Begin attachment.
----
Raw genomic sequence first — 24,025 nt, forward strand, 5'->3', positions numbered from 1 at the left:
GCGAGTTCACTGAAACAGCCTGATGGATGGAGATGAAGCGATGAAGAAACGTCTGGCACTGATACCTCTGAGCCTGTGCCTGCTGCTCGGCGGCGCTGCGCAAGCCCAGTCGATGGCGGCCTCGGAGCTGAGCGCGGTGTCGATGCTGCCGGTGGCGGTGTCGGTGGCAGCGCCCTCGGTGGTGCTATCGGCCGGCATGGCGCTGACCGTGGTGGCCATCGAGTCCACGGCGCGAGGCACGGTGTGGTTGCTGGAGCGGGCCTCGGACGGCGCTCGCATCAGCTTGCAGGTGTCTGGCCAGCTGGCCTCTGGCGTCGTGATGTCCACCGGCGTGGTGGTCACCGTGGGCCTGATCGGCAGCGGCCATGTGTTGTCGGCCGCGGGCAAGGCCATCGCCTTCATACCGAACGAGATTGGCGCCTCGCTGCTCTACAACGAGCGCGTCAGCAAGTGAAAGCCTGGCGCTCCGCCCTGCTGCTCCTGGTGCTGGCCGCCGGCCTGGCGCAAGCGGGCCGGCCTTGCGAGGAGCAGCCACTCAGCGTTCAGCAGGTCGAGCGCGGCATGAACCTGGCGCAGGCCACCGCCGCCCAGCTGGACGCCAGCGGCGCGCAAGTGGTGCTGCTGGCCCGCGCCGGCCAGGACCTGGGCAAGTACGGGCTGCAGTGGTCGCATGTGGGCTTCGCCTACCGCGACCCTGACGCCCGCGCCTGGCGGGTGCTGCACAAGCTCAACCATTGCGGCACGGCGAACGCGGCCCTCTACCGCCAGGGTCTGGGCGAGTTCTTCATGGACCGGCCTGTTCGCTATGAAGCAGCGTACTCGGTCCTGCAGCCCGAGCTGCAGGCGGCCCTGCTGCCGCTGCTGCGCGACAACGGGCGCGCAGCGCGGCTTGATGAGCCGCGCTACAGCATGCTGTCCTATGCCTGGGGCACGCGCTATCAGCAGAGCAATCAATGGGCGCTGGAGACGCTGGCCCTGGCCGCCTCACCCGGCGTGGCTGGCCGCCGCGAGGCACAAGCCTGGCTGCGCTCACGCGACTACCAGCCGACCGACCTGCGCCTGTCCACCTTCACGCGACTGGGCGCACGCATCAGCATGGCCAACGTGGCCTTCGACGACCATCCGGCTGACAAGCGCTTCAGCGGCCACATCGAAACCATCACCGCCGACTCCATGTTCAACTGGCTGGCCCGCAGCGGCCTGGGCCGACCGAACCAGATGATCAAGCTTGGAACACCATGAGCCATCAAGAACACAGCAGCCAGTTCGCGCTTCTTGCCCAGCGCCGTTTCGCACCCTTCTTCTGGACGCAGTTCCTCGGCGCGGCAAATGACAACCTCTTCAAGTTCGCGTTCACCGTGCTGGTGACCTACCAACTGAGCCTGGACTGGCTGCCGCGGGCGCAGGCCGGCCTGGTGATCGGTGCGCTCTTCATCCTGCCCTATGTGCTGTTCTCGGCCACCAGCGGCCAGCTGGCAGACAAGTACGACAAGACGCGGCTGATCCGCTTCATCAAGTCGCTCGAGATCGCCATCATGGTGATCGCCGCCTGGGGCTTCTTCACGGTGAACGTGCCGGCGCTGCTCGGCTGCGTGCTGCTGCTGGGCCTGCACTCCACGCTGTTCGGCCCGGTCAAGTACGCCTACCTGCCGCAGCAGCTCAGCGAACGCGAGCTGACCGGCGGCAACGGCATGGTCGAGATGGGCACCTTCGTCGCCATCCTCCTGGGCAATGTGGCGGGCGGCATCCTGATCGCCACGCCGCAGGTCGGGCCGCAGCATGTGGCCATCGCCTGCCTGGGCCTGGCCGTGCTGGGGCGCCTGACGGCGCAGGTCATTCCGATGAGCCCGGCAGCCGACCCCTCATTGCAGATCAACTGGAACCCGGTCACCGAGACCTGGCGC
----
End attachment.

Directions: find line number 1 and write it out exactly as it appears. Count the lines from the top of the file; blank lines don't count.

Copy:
Raw genomic sequence first — 24,025 nt, forward strand, 5'->3', positions numbered from 1 at the left: